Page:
Dec 31, 2023

What causes diabetes? Behind the different causes of Type 1 and Type 2.

Diabetes affects 37 million people in the U.S. The Centers for Disease Control and Prevention estimates another 96 million people – or 1 in 3 adults – have prediabetes, a condition where blood sugar levels are higher than normal but not high enough to be diagnosed with Type 2.

Most people know of Type 1 and Type 2 diabetes, but not all know how their causes differ. We asked Dr. Rodica Busui, the president of Medicine and Science at the American Diabetes Association. Here’s what you need to know.

Diabetes is a chronic health condition. With Type 1 diabetes, your body can’t produce enough insulin and with Type 2 diabetes, it doesn’t use it properly.

But even beyond the two types, the effects and treatment associated with diabetes are different from person to person. It can also have serious complications if left untreated. This is why educating the public about diabetes is so crucial, says Busui.

“It can affect every single part of one body, and that’s important to understand – it cannot be taken lightly,” Busui says.

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Type 1 diabetes is an autoimmune disease where beta cells, a hormone located in the pancreas that creates insulin, are destroyed, Busui says. This destruction may happen quickly or over some time until a “critical mass” of beta cells is lost and the individual cannot survive without insulin from external sources. This is why many Type 1 diabetics undergo regular insulin injections.

“It’s like your own body creates antibodies against your own structures, in this case, the beta cells,” Busui says.

Type 1 diabetes is more commonly diagnosed in children, though it can occur at any age. Busui says she’s diagnosed patients in their mid-60s with Type 1.

Anyone can get Type 1 diabetes, Busui says. Type 1 symptoms, which include increased thirst and hunger, frequent urination, fatigue, blurry vision, slow-healing cuts and bruises and weight loss, often come on quicker than Type 2 diabetes.

Type 2 diabetes is the more common form of diabetes. In Type 2, beta cell dysfunction has multiple, complex causes, including weight gain, lifestyle changes and lack of exercise. Family history, ethnicity and age can also play a role.

These changes cause your body to stop using the insulin it makes properly. This is called insulin resistance – it’s harder for your body to bring blood glucose levels down.

“The more we are insulin resistant … the more insulin is needed to take the same amount of glucose from the blood inside the cell to produce energy,” Busui says. “And because of that, the beta cells have to work overtime constantly, working nonstop. Eventually, they get exhausted and they cannot produce as much insulin.”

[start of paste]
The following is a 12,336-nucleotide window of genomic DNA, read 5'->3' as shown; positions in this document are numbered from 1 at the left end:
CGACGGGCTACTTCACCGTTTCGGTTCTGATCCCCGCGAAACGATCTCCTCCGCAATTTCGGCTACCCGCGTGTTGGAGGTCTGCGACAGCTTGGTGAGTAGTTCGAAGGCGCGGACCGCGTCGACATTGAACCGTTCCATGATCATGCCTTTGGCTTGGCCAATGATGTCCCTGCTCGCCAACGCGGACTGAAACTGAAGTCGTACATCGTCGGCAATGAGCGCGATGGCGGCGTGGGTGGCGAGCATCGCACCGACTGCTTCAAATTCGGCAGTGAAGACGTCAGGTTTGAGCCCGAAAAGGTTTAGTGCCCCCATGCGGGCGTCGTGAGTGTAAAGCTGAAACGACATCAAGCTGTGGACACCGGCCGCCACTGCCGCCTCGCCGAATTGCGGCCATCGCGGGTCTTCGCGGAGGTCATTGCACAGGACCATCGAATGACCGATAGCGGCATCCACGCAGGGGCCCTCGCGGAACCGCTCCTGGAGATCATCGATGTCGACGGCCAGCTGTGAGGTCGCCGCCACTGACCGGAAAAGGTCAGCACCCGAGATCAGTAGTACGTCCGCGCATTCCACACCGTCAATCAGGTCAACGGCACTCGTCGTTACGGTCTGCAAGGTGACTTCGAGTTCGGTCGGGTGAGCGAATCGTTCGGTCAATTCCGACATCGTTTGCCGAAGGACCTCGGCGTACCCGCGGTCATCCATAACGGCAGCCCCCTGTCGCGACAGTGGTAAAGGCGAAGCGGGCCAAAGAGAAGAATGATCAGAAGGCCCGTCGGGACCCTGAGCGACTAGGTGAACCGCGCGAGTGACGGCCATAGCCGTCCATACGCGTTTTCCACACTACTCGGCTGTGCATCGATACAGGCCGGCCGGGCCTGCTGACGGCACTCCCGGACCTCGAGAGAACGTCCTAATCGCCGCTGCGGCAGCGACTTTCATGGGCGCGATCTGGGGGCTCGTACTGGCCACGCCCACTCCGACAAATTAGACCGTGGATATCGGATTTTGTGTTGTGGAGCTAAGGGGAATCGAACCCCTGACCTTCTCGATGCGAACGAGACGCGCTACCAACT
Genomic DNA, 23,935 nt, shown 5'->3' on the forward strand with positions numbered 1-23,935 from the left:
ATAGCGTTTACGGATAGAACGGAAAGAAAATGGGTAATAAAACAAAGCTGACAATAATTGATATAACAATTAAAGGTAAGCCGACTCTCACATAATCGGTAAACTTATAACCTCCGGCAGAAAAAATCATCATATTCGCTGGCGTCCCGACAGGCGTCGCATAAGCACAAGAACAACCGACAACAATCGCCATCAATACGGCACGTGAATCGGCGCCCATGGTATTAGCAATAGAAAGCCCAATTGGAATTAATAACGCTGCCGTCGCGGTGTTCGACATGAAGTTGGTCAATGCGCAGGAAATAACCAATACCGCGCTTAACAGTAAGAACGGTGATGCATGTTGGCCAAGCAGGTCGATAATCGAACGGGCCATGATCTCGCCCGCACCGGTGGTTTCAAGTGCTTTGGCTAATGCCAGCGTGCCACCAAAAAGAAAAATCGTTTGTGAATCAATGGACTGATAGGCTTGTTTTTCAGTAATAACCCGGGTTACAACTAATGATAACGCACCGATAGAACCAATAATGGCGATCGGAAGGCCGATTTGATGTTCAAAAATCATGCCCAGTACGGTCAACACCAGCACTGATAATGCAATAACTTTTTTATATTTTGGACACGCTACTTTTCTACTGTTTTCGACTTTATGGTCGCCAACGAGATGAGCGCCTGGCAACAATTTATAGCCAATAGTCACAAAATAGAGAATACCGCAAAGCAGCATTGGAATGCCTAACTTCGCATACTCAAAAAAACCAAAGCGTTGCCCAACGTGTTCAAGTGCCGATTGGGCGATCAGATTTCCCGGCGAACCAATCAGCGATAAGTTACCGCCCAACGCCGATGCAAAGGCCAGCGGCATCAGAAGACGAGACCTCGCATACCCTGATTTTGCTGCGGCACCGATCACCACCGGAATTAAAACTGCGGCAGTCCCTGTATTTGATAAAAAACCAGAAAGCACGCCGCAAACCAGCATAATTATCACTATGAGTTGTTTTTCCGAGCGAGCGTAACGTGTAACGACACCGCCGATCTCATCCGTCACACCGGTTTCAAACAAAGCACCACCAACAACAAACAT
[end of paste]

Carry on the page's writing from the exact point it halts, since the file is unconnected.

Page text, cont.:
This can cause changes in the brain and warp your sense of satiety, or how full you are. Busui says this causes a “vicious cycle,” for those who dealing with obesity and diabetes.

Doctors are diagnosing more children with Type 2 diabetes than ever, an impact of the obesity epidemic in the U.S. and food insecurity, where many children don’t have access to fresh, healthy food. Children can also develop complications from Type 2 diabetes, Busui says.

Not everyone who has Type 2 diabetes needs insulin from an external source – many Type 2 diabetics’ bodies can still produce insulin. This is why early diagnosis is key and can help patients make lifestyle changes or start on medication to prevent further complications. But because Type 2 diabetes symptoms are much more subtle than Type 1, they may not be taken seriously enough to seek care.

“If people ignore (high blood glucose levels) saying ‘Well, I don’t have a pain, I don’t want to do anything,’ then there is a progressive decrease,” Busui says. “The higher blood glucose then generates some changes in the body metabolism that will lead to all these toxic radicals that actually have an additional effect on the beta cells to make them less and less functional.”

Consumption of sugary drinks is associated with a higher risk of Type 2 diabetes, studies show. But there are other risk factors including family history, age and ethnicity. Sugar-sweetened beverages are the largest source of added sugar in American diets.

The American Diabetes Association recommends avoiding sugar-sweetened beverages and switching to water. The Dietary Guidelines for Americans advise no more than 10% of daily caloric intake be from added sugar.

Diabetes is one of the leading causes of death and disability in the country, but Busui says she has a “glass half full” outlook on where diabetes care and research are today. Part of that is providing greater education and access to care, especially for high-risk, historically underserved populations.

“It’s truly remarkable how much progress we have made in discovering effective strategies, medications, technologies,” Busui says.

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